I have just this minute finished this book and I can already tell that it will be one of those books that I will think about often. It's not a book wh...moreI have just this minute finished this book and I can already tell that it will be one of those books that I will think about often. It's not a book whose plot I can easily explain, or a book that I can easily fit into a particular genre on my shelves, but my God did it pack a powerful punch. I have hardly been able to put it down between sittings.
The books is narrated via a letter from Balram Halwai, a slum-dweller-turned-driver-turned-murderer-turned-entrepreneur, to the Chinese President before the latters' trip to India and it is here that we follow Balram on an amazing journey through his life (I say "amazing" but undoubtedly typical of many in India). Although the slums of India and the government / police etc curruption is nothing I haven't come across before in books or films I still found myself shocked on almost a page-by-page basis. I liked the fact that there was no real hero in this book. There are no winners in a society like this.
This book is engrossing, shocking, humbling and eye-opening but it is narrated in such a way that there were laugh-out-load moments too. I thoroughly enjoyed this book and I feel a little sad now it has come to an end. I will be watching for more of Adiga's work in the future.(less)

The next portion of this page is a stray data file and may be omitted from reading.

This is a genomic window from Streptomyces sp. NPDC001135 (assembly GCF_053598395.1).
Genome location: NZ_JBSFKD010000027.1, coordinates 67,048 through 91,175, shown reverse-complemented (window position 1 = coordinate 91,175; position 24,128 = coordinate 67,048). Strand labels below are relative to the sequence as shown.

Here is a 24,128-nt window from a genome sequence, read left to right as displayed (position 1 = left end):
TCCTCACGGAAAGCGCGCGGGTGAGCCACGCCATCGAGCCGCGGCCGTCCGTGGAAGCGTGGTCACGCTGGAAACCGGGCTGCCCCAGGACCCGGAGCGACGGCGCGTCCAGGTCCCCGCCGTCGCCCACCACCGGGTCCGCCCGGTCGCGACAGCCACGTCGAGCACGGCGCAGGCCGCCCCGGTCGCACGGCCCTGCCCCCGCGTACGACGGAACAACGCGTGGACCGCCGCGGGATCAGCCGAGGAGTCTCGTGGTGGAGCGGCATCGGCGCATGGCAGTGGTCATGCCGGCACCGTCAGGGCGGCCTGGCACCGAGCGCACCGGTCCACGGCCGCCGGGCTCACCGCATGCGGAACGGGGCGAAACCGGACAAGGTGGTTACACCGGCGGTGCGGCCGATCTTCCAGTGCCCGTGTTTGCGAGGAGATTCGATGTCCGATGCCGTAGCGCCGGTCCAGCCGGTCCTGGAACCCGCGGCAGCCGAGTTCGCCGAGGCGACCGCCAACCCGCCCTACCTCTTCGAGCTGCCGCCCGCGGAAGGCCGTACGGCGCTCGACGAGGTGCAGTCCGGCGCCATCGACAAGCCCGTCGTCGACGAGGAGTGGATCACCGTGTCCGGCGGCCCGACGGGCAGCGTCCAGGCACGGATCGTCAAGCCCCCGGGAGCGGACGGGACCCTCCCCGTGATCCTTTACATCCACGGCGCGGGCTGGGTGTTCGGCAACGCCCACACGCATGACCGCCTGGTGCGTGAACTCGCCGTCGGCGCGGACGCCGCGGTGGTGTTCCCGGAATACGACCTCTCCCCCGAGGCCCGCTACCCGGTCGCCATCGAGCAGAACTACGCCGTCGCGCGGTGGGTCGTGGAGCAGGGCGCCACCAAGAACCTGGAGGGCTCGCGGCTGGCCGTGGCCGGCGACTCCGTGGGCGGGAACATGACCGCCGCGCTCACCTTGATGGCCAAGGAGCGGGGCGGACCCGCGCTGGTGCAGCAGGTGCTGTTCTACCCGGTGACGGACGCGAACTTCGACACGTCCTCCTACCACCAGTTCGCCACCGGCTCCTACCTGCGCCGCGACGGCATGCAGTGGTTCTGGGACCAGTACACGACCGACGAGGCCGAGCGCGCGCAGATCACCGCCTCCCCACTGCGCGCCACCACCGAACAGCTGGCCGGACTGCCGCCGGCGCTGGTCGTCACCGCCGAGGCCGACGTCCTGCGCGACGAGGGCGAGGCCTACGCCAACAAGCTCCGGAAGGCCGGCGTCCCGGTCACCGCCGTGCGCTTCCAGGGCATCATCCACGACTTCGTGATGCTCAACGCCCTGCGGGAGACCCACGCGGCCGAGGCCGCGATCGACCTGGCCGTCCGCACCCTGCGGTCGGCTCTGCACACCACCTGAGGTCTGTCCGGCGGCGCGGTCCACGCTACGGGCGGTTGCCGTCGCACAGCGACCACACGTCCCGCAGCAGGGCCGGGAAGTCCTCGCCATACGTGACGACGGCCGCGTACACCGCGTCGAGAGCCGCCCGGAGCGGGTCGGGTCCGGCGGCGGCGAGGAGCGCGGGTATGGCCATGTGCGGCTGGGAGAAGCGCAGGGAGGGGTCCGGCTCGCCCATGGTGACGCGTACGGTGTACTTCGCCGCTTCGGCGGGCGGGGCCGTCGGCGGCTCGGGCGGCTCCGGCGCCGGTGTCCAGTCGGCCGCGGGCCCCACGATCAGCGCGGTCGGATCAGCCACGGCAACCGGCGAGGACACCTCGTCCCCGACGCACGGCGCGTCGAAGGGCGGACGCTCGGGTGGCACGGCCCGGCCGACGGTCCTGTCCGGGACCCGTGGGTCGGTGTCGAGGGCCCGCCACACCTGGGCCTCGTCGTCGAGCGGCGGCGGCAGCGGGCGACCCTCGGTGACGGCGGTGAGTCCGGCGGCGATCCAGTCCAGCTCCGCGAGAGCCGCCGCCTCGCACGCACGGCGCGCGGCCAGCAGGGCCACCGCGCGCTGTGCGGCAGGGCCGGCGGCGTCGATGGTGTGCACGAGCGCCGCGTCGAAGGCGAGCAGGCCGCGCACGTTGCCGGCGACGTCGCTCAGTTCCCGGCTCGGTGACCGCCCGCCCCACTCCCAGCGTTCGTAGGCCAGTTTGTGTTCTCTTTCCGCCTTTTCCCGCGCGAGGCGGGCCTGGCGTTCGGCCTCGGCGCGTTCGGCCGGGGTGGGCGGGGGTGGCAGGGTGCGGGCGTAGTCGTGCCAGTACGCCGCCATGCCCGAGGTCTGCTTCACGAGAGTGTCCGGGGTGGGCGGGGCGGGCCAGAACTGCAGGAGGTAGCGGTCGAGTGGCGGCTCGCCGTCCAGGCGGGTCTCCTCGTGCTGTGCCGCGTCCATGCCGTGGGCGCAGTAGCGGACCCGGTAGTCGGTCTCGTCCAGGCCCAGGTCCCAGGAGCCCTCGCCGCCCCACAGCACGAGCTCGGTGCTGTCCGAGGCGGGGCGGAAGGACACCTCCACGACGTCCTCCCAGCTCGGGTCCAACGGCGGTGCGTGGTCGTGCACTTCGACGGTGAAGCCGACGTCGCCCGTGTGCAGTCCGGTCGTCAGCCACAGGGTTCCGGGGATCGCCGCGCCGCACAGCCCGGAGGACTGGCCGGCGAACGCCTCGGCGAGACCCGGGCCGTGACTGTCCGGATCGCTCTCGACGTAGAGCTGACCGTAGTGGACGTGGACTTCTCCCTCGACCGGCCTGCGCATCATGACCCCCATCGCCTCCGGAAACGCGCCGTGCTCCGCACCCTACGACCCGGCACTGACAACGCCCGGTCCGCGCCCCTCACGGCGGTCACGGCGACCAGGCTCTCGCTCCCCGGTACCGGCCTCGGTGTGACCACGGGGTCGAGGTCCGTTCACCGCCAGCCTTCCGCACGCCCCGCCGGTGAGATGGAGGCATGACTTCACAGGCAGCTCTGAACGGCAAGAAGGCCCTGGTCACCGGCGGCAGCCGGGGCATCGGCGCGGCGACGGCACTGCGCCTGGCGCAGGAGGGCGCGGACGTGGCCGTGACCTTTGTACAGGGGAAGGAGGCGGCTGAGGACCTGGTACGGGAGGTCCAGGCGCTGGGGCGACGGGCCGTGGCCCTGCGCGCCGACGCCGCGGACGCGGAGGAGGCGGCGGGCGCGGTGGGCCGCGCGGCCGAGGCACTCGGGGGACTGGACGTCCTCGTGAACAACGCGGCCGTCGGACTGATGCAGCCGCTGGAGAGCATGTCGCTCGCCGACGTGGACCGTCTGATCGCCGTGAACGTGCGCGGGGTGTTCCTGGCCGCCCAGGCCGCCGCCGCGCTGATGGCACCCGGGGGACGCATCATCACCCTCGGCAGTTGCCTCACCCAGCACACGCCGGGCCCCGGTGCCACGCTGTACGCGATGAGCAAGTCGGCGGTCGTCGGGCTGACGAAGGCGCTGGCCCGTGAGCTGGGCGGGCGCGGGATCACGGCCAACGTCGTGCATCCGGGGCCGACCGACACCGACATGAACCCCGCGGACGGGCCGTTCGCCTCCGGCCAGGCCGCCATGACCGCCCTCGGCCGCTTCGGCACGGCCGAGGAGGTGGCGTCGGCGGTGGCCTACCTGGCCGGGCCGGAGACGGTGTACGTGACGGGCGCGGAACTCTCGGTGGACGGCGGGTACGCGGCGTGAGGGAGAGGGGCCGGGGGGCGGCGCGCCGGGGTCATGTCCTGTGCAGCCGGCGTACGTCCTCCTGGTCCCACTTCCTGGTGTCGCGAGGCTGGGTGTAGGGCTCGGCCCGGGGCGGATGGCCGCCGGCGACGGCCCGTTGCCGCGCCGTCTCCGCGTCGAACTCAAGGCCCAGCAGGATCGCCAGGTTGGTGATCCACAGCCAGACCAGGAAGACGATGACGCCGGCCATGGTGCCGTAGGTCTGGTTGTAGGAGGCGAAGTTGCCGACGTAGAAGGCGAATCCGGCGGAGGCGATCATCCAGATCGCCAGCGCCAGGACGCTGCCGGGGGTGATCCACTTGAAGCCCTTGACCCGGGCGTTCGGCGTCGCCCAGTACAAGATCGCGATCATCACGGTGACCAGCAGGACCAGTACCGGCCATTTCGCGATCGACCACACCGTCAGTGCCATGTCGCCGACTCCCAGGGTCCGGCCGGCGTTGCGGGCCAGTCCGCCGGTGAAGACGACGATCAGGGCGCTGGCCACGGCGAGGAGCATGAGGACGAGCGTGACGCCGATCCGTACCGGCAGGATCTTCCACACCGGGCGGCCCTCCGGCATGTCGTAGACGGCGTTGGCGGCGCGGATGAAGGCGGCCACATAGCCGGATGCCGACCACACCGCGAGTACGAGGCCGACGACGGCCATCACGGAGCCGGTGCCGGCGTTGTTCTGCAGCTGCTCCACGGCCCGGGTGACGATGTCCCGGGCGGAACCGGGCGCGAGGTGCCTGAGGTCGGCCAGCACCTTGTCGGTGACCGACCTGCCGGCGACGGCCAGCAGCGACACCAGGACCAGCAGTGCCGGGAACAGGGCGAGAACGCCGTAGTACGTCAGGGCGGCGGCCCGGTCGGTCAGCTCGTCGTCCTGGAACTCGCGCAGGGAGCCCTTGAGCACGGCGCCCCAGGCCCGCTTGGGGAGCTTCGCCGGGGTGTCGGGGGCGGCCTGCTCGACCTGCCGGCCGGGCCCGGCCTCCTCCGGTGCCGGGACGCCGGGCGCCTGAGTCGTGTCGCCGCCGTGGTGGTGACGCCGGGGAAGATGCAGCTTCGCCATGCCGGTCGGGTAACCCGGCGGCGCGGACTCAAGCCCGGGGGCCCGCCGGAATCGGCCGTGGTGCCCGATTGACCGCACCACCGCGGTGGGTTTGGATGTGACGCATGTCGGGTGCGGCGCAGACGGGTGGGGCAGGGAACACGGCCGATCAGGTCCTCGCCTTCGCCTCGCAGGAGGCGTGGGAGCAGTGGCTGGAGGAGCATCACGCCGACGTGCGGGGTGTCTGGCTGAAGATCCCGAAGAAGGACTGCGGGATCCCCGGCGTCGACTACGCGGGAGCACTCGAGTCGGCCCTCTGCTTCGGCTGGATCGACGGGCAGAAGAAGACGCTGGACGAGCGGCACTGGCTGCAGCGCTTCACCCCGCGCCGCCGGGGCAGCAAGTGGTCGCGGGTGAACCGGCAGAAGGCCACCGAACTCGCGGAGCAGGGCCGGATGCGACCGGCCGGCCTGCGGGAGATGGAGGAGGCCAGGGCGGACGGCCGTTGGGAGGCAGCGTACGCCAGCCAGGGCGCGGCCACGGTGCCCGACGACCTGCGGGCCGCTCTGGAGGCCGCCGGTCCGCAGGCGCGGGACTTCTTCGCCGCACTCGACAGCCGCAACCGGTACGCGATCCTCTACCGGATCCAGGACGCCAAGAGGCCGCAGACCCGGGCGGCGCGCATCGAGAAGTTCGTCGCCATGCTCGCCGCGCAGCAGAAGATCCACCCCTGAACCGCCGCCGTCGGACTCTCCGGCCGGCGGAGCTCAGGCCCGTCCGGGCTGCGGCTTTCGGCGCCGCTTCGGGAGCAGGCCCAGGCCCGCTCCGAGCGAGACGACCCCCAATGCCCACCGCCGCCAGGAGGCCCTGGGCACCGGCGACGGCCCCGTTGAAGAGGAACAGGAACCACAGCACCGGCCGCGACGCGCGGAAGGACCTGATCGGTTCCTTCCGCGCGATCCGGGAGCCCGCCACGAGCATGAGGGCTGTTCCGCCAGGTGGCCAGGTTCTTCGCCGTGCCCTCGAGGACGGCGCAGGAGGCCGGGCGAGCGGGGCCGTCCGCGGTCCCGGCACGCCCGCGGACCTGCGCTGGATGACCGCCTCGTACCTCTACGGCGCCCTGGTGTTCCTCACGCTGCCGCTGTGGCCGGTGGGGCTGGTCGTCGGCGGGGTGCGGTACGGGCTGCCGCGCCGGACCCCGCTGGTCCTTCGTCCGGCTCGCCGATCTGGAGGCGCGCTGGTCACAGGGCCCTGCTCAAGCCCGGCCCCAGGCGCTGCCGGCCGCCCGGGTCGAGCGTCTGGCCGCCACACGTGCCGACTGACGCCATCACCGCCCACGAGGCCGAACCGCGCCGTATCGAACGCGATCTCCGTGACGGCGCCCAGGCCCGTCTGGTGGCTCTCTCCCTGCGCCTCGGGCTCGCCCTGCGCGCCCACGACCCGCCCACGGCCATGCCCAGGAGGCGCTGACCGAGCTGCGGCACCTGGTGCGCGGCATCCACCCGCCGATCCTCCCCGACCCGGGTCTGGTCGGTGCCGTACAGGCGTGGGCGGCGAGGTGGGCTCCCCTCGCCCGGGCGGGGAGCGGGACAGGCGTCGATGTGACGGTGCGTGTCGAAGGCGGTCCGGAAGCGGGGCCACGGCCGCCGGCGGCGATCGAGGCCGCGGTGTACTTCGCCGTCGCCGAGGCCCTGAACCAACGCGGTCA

Good stuff - quick paced and page-turning. The book opens with suspended MI6 spy, Daniel Marchant, spotting a suicide bomber while running the London...moreGood stuff - quick paced and page-turning. The book opens with suspended MI6 spy, Daniel Marchant, spotting a suicide bomber while running the London marathon. The bomber has to stay running above the 8 minute mile speed or he and all those around him will blow up (remind you of anything?). Despite the already-used formular, this was still really well done and hooked me from the off. The rest of the book follows Marchant across several continents while he tries to a) trace the perpertrators and b) clear his fathers name of being a mole in MI6.
I really enjoyed this book, and it is one I would highly recommend as a holiday read (or when you can't be uninterupted due to the vast number of characters popping in and out that requires your full attention to keep up).
This is the first in a triplogy (and the end of book 1 is nicely set up for the next installment) and apparantly Warner Bros are already signed up to the movie rights. I can definitely see this transfering well on to the big screen and giving Jason Bourne a run for his money.(less)